Port Jefferson is fighting to keep property tax revenue flowing from the power plant and to prevent restrictions from being lifted on peaker unit output. File photo by Lee Lutz

The Port Jefferson school district has climbed aboard a lawsuit against the Long Island Power Authority that challenges the utility’s efforts to reduce its property taxes at North Shore power plants.

LIPA has been working for the last several years to significantly reduce taxes at the aging Port Jefferson and Northport plants, saying the facilities are grossly over-assessed and force the utility to pay more in property taxes than it should. But the school board voted on Nov. 24 to join a lawsuit filed by the Town of Huntington and the Northport-East Northport school district that disputes LIPA’s legal right to file its tax challenges, claiming they are a breach of contract.

That argument stems from a 1997 letter from former LIPA Chairman Richard Kessel, in which Kessel said the utility would not file property tax challenges in the future “on any of their respective properties at any time in the future unless a municipality abusively increases its assessment rate.”

The “respective properties” referenced include the Port Jefferson and Northport power plants, which are owned and operated by energy company National Grid. That company sells the energy it produces to the Long Island utility.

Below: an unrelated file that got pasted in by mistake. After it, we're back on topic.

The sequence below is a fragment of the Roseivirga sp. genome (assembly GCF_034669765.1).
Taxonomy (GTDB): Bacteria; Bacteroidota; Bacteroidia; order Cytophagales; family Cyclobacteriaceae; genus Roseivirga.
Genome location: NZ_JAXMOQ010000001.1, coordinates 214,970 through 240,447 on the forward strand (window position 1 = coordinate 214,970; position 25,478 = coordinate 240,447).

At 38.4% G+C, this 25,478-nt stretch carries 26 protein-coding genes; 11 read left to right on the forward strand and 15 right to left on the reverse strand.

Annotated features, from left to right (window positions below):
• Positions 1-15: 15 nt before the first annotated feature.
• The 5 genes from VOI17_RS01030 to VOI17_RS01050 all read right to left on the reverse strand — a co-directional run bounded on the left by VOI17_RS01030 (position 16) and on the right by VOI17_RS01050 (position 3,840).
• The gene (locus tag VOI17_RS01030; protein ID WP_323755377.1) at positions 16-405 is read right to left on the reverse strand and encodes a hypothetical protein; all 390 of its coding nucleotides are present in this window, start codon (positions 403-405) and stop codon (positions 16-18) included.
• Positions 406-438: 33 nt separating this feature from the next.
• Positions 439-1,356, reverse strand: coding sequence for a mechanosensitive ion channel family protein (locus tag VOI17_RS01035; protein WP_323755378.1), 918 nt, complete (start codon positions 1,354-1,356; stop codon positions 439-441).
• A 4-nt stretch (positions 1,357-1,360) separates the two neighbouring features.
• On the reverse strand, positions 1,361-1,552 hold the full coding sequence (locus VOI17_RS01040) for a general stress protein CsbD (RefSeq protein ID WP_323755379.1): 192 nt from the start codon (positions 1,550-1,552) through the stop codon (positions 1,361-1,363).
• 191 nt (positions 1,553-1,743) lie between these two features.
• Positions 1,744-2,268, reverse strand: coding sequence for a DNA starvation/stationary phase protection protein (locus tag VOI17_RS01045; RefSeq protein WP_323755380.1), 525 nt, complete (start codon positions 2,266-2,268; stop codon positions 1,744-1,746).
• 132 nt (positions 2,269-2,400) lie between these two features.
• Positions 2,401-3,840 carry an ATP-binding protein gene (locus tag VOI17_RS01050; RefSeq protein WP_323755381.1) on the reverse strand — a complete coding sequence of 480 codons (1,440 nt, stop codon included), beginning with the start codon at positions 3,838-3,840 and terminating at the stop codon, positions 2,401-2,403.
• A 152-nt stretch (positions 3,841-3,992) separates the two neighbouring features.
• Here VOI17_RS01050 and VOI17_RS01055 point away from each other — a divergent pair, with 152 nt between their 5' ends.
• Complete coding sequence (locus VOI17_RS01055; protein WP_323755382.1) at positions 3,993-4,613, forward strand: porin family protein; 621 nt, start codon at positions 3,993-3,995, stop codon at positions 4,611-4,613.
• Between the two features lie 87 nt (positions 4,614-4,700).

In Port Jefferson, the power plant’s property taxes provide much support to the school district, accounting for almost half of its budget, making the potential loss of that revenue a serious issue for the district.

The Port Jefferson Village government is in a similar position, funding about one-third of its budget with power plant taxes. Smaller stakeholders include the Port Jefferson fire and library districts and the Town of Brookhaven.

In an announcement posted on its website last week, the Port Jefferson school district said, “Our decision to join this lawsuit is a necessary step to protect the resources of our school district and the financial stability of our taxpayers.”

Before the Port Jefferson school district joined the lawsuit, LIPA had filed a motion to dismiss it, but New York State’s highest court denied that motion earlier this year and allowed the case to move forward.

At that time, a LIPA spokesperson said the utility does not comment on ongoing litigation.

After the utility’s motion to dismiss was denied — representing a small victory for those fighting LIPA’s tax challenges — Port Jefferson Village filed a separate lawsuit in September that alleges the same breach of contract as the schools’ lawsuit. Village Attorney Brian Egan requested that court action on LIPA’s tax challenges, which are still pending in the court system, be delayed until the new lawsuits are resolved.

If the plaintiffs win their arguments, the pending tax challenges would be thrown out.

According to Egan, however, the lawsuits are now facing a new motion to dismiss, this time from National Grid.